Cavaliers x Poodles are again a cross where some will shed and some not. They tend to be smaller and calmer than cockapoos because Cavaliers are a calmer breed. Also, they are more prone to inherited diseases than australian labradoodles, but possibly less so than Cavaliers themselves. So these could be a good option if you love the 


Golden Retrievers x Poodles have variable shedding and larger size, and they are considered to have a slightly calmer  temperament. 


Bernese Mountain Dogs x Poodles have variable coat, tend to be larger than labradoodles, less energetic but more stubborn. 

These can all be lovely dogs, and you simply need to know how important it is for them to be non-shedding. Back crosses are more reliably non –shedding; but for example, an F1b with ¾ poodle is more of a poodle with just a hint of whatever the cross breed is. 

The F2 generations are very unreliable in terms of looks and outcome. So, they are “like a box of chocolates: you never know what you’re gonna get.” But if you like pick and mix… 

Risk of crossing

In truly multigenerational dogs in any of these breeds, the results become more predictable, and you may have a hypoallergenic dog. However, it is important to be careful of inbreeding. Ask about the inbreeding coefficient to minimise the risk of diseases as inbreeding increases the chance that the puppies will inherit the genetic diseases of the parent breeds.

Ideally you want a minimum of 4 generations with no repeat dogs, preferably 5. You want an absolute Max COI of 10%, above this level you would expect to start seeing genetic issues crop up, preferably under 5%, and we personally aim for under 2%. 

In summary: 

  • Early generations = less predictability but greater chance of hybrid vigour. 
  • Later generations = more predictable but watch out for inbreeding since it can be hard to find an unrelated stud unless working with a large group of breeders. ,

Australian Labradoodle Breed

We are lucky with the Australian Labradoodle breed that it was a large program initially. We have worldwide access to studs, which keeps inbreeding to a minimum and helps maintain hybrid vigour with a predictable coat and temperament. My personal program aims for less than 2% inbreeding based on pedigree calculations.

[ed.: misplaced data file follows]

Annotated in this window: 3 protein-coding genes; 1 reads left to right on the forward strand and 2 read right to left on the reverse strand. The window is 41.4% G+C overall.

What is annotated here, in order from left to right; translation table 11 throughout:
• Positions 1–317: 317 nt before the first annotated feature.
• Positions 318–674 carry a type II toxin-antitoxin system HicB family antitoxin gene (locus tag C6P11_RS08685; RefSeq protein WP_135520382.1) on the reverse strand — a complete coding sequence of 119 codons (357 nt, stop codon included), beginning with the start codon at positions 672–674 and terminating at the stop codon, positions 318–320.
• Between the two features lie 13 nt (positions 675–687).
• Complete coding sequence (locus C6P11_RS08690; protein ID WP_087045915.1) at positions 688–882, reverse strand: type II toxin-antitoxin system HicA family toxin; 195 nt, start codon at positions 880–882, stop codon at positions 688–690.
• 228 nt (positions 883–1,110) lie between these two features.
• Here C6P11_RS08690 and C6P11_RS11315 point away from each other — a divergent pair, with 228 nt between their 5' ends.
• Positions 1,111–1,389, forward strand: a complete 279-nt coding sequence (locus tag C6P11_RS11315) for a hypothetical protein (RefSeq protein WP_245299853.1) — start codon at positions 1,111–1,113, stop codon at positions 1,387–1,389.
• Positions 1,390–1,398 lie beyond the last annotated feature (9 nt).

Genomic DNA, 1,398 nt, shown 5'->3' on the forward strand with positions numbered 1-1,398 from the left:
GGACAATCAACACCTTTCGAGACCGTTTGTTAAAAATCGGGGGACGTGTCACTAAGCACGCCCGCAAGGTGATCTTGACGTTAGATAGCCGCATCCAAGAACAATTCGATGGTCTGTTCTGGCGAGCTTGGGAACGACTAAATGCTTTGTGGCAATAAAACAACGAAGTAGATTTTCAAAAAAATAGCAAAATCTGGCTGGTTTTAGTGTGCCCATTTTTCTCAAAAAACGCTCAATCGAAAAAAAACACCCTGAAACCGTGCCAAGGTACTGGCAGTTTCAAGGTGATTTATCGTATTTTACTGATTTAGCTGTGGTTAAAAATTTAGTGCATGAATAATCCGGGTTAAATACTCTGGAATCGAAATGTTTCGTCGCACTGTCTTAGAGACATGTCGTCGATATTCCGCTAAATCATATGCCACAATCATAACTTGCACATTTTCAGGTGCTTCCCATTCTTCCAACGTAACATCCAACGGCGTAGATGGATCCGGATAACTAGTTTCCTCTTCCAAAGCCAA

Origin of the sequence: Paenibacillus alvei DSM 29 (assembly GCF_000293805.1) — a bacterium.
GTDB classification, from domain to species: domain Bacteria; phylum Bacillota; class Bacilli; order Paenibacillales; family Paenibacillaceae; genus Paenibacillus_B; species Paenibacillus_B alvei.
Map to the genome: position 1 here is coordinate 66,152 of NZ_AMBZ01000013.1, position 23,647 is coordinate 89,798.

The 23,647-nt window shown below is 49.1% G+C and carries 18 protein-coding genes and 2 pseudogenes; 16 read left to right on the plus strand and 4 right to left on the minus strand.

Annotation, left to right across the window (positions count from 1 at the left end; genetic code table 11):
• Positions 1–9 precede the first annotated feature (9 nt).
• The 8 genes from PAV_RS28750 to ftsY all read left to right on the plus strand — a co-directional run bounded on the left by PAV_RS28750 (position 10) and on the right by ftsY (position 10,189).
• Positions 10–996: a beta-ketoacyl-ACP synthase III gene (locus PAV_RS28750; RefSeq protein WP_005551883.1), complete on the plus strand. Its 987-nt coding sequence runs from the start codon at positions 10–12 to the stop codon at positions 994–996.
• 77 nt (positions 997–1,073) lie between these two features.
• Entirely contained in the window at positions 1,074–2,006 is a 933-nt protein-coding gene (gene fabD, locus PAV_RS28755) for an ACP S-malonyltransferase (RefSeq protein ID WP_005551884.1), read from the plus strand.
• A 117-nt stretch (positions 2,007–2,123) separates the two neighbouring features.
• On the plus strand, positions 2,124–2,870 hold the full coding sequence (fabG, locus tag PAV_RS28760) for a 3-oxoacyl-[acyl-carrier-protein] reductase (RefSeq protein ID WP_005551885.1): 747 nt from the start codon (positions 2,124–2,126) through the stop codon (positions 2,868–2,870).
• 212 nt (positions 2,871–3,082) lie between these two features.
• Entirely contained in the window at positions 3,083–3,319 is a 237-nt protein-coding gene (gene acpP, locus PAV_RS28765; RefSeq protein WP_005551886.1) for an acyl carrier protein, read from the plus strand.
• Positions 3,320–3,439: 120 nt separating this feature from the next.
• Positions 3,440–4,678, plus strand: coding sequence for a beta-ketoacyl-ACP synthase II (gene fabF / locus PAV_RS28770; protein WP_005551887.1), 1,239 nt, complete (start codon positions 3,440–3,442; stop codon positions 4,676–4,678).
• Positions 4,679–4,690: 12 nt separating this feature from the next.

The incidences of serious inherited conditions are almost unknown; thus, in our own program we are confident to give a Lifetime Genetic Health Guarantee for serious inherited conditions. 

This background of breed development and health vigour is a factor in the price difference. There has been a lot of development, collaboration and investment both in the past and present to reach predictable, healthy results. And to maintain that we work together as a worldwide network, importing studs to keep the lines healthy with genetic variation, to do this we cannot just use any stud, and sometimes travel great distances to ensure the healthy progression of the breed. 

A lot of expensive health testing goes into continuing to develop strong healthy lines. This takes cost and commitment. We are often working with breeders in the United States and Australia to keep the gene pool large. 

So, if you are looking for an Australian Labradoodle, it is always worth asking for the inbreeding coefficient or at least ensuring there are no repeated dogs in at least four or preferably five generations, but if this is a breed you are considering you have a really good chance of a genetically healthy and robust hypoallergenic dog with good hybrid vigour, non shedding, very trainable, and an even temperament.